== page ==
Central and Eastern Europe (CEE) has come a long way in terms of redefining its spatial dimensions. Since the ground-breaking geopolitical changes of 1989-1991, some states have disappeared (East Germany), others have appeared (Belarus, Ukraine, Moldova) and still others have made a reappearance (Lithuania, Latvia, Estonia). These processes laid the foundations for deeper reconfiguration of politics, society, and economy, partly through successful and unsuccessful Euro-Atlantic integration.
Spatial redefinition is not, however, merely a matter of shifting political boundaries. It is also about perceptual changes that involve the re-imagining of political spaces altogether. Largely frozen during the Cold War, this process came back into play as the Communist block began to crumble, and it has continued apace ever since. Across CEE, we see how the resurrection of old geopolitical meta-narratives (e.g., the Polish Kresy, the Intermarium initiative, Mitteleuropa) or the deployment of new ones (the “Russian World” or “Greater Eurasia”) represent vital ideological components of social transformation and political mobilisation. Furthermore, the valorisation of space acts as a potent ingredient in the affective construction and contestation of national and civilizational identities.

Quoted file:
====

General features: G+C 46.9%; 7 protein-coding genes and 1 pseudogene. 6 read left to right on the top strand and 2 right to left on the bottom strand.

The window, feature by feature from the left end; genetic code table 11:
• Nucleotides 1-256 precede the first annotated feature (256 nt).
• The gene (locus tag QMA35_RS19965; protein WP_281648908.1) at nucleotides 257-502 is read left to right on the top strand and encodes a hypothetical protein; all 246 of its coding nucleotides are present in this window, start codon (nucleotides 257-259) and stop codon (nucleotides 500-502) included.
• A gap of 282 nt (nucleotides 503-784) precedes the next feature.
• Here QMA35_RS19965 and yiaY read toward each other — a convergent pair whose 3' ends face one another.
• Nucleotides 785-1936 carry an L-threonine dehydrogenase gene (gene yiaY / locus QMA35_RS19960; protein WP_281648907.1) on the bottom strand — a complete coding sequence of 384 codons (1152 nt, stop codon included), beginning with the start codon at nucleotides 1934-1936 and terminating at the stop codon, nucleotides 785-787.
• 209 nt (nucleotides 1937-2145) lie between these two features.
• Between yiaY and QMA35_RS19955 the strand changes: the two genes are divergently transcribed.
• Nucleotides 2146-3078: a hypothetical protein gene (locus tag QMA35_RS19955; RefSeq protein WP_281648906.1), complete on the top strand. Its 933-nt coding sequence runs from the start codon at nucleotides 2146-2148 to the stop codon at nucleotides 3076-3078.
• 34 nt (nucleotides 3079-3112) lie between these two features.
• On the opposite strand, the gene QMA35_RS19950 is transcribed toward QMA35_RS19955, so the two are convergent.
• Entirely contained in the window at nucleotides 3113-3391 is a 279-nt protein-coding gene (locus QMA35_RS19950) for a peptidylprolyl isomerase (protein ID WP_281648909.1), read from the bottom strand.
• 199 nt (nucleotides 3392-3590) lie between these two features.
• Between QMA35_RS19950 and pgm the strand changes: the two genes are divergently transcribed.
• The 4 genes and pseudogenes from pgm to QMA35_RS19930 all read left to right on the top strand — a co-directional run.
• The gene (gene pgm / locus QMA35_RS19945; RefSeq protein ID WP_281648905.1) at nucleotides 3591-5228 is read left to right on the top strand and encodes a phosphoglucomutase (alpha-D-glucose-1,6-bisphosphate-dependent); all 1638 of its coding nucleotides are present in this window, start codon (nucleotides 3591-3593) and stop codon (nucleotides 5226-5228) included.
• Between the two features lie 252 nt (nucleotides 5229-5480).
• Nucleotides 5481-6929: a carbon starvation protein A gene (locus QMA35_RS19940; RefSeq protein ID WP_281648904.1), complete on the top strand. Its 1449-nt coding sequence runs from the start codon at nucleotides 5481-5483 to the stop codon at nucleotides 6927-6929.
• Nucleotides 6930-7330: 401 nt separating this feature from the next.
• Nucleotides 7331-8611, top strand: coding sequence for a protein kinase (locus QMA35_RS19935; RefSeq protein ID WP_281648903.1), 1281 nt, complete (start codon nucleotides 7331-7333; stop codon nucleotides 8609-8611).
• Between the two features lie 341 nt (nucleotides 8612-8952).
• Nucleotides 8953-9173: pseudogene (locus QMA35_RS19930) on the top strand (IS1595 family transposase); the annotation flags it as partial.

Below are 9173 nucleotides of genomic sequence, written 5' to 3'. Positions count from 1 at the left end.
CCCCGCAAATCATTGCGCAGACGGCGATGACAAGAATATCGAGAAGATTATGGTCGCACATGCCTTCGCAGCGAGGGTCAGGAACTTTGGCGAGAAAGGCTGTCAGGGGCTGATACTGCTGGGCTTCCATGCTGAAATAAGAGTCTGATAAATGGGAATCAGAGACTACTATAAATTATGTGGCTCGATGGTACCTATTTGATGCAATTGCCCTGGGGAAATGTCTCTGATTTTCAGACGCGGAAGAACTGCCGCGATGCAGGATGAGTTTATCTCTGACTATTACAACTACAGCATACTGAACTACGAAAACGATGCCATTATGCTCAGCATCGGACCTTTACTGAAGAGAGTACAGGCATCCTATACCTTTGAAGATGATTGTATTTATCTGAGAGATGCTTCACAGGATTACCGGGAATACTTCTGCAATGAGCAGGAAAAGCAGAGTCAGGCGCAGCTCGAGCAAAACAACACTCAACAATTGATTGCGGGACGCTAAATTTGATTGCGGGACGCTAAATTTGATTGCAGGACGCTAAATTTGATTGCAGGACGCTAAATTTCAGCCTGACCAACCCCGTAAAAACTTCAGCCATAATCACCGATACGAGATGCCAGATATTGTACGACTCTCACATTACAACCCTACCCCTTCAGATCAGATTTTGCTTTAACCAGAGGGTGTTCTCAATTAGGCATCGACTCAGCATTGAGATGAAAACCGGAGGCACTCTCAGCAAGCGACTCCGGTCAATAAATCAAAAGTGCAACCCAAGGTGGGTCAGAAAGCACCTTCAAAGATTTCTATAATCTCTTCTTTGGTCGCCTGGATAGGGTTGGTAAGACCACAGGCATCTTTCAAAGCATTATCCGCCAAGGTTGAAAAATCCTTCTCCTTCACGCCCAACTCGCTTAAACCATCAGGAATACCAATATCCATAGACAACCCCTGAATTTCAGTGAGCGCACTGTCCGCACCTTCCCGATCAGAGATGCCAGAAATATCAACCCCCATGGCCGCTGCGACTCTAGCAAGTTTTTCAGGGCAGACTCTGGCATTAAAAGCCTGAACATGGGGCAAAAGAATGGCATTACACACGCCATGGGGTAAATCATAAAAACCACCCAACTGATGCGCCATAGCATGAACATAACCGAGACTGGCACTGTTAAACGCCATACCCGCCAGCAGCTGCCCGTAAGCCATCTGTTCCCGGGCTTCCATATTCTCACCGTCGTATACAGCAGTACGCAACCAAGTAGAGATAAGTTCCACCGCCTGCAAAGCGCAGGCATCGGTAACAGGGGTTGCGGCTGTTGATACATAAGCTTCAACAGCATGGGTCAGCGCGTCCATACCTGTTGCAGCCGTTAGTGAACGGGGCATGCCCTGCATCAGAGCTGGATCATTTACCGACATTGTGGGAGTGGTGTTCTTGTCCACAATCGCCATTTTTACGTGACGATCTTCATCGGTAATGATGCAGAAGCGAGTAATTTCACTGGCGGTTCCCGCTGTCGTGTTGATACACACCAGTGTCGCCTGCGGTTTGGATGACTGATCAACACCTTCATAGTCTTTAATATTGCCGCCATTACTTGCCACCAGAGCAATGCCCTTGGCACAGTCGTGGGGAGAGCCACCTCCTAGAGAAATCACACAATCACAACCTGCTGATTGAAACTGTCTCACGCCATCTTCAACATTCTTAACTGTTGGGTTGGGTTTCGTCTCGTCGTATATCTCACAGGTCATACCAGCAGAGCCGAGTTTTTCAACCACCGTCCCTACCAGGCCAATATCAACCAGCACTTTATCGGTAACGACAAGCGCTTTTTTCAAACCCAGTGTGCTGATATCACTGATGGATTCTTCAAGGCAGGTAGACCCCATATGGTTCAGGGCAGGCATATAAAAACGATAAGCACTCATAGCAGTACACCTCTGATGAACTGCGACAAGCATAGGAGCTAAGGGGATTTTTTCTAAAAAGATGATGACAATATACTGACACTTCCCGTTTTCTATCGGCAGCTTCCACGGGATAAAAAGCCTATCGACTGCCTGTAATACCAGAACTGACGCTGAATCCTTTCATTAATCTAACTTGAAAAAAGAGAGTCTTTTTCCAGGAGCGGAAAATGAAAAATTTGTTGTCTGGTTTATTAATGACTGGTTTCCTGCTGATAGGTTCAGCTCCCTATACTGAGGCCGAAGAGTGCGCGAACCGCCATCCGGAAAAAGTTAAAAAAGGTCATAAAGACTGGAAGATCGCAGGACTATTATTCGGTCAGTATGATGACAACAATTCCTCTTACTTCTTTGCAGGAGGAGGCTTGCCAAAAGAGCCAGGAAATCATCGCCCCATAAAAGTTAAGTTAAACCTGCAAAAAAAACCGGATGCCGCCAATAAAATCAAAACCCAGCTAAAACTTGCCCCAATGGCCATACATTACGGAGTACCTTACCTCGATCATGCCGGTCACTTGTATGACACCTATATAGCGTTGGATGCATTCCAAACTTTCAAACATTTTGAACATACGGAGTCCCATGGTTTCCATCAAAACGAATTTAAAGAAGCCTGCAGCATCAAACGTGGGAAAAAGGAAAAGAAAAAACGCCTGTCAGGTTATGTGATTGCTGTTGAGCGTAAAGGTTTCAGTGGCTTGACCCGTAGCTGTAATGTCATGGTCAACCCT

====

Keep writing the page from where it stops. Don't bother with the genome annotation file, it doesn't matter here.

Perceptions of space are influenced by rediscovering the history of previous territorial formations under new geopolitical circumstances. Culture, language, confession, migration and military conflicts all play a major role in revalorizing and re-signifying space. In the present day, developments in CEE are galvanised above all by Russia’s attempt to extend its borders at the expense of Ukraine. Putin’s regime regards Russia as a civilisational entity with exclusive rights to exercise control over the lands that historically constituted medieval Rus, as well as other parts of post-imperial Russian space. Central to its project are geopolitical imaginaries such as Novorossiya, which provide ideological underpinning for Russia's project of territorial aggrandizement.
The aim of this workshop is to track discourses about different perceptions of space in Central and Eastern Europe: how they have contributed to forging and pursuing political agendas and how they influence public imaginations of territory. It seeks to put them in the context of changing perceptions of nations and other large groupings of people as imagined communities.